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The EU-China Comprehensive Agreement on Investment (CAI): A glance at the schedules


last updated on 29 March 2021 | reading time approx. 4 minutes


The long-awaited schedules to the agreement in principle on the EU-China Compre­hensive Agreement on Investment (CAI) have been released by the European Com­mission on March 12, 2021. Annexes I and II follow a negative list approach with regards to national treatment, most-favoured nation treatment, prohibited performance requirements and requirements on senior management and boards of directors, whereas Annex III, as schedule of specific commitments and limitations on market access, follows a positive list approach.





In the following we will provide you with a detailed overview of the content of the schedules with focus on market access for certain industries, and the related impact on European businesses in China. 


Facilitated market access


  • Commitments: The limitation for traditional fuel-powered motor vehicles does not apply for the acquisition of existing traditional fuel powered motor vehicle enterprises. The limitation for NEVs does not apply if the total investment amount for the project is no less than USD 1 billion. 
  • Limitations:
    Prohibition to set up new traditional fuel-powered motor vehicle enterprises; increasing production capacity for traditional fuel-powered motor vehicle enterprises by existing car manufacturers only if:
    • Utilization rate of automobile capacity in the previous two years was higher than the industry average of the same product category;
    • Proportion of new energy vehicles (NEVs) output in the previous two years was higher than the industry average;
    • Utilization rate of automobile capacity in the two previous years in the province where the project is located is higher than the average level of the same product category and there is no fuel vehicle enterprise of the same product category that is specifically disclosed by the industry regulator.
    New independent investment projects for pure electric vehicles may only be established in a province if: 
    • Utilization rate of automobile capacity in such a province in the previous two years was higher than the average level of the same product category;
    • Existing independent investment projects for pure electric vehicle of identical product categories by an enterprise in such a province have all been completed and the annual output has reached its constructed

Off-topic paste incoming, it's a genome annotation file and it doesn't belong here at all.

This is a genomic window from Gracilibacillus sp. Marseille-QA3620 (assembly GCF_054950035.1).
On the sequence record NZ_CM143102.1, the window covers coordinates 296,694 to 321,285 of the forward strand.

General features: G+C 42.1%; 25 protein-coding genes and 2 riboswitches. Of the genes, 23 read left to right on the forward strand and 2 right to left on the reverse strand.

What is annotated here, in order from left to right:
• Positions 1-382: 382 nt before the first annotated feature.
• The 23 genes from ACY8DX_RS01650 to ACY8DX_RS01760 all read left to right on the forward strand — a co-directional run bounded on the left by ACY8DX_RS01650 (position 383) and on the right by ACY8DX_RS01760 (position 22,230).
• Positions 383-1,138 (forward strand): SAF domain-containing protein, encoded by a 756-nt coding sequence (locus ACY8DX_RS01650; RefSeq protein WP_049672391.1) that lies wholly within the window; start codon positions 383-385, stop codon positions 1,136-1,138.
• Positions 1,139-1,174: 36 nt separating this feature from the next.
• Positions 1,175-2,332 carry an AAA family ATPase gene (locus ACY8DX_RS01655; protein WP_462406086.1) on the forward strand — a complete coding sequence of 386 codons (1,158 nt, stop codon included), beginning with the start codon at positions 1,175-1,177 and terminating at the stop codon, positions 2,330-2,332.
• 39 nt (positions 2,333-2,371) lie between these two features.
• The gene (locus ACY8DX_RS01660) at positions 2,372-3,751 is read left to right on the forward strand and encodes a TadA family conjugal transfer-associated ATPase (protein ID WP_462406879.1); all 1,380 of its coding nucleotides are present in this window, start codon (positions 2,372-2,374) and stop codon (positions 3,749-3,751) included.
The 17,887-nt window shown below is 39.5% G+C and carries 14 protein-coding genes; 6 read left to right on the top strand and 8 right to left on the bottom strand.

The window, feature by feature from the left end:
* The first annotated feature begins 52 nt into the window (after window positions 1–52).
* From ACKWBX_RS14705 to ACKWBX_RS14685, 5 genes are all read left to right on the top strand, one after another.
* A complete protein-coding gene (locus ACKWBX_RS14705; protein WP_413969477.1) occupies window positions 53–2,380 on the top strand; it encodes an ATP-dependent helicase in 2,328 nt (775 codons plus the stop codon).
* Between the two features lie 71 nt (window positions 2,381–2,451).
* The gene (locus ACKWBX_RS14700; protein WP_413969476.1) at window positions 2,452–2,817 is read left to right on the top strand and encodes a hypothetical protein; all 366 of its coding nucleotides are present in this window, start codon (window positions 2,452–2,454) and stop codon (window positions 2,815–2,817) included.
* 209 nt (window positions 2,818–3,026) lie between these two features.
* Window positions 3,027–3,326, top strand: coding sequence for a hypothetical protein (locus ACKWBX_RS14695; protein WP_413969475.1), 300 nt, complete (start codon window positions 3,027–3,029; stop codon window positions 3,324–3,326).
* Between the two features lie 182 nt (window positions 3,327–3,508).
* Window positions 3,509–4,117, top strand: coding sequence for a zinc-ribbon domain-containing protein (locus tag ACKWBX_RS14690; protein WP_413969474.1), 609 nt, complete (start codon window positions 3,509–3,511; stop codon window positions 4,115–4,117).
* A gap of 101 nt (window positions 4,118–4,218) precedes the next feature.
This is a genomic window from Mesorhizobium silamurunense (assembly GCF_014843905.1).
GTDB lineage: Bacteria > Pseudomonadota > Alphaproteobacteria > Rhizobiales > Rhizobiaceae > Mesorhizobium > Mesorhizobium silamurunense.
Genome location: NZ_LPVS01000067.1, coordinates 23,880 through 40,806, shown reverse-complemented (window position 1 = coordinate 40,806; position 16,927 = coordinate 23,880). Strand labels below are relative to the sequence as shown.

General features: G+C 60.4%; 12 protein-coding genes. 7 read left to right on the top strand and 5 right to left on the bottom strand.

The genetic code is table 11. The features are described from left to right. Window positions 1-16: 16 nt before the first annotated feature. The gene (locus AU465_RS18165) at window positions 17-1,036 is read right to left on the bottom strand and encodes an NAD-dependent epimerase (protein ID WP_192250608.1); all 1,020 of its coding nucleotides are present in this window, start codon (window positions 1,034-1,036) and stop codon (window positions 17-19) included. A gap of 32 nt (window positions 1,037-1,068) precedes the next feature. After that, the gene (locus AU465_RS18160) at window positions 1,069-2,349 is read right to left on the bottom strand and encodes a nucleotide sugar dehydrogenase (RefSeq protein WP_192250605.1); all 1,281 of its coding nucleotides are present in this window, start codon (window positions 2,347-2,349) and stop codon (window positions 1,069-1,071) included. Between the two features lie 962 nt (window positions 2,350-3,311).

• Potential impact: For traditional motor vehicle projects, new investment projects are prohibited, which might stem from certain environmental considerations, whereas already existing projects may be extended under certain conditions. There are no limitations stated for increasing the production capacity of existing NEV projects.


Air Transportation/Aviation

  • Commitments: After one year as from the  CAI’s entry into force, EU investors may invest in computer reservation system services.
  • Limitations: Commitments on aircraft repair and maintenance services are subject to the establishment of a legal entity. For the commitment on ground handling services, the number of service suppliers in each airport may be limited depending on the size of the airport.
  • Potential impact: The potential impact is rather low.


Medicine/ Healthcare

  • Commitments: Commitment to establish wholly foreign owned privately funded hospitals and clinics, in Beijing, Tianjin, Shanghai, Nanjing, Suzhou, Fuzhou, Guangzhou, Shenzhen and the whole island of Hainan.
  • Limitations: The commitment is excluding Traditional Chinese Medicine hospitals and clinics. The majority of doctors and medical staff shall be of Chinese nationality. The establishment of hospitals or clinics is subject to quantitative limitations in line with China's needs.
  • Potential impact: Despite the limitations, the commitments indeed expand the market access for foreign investors in the cities listed, as based on the Negative List of 2020 medical institutions are limited to the form of joint venture.


Research & Development (R&D)

  • Commitments: Limited commitments.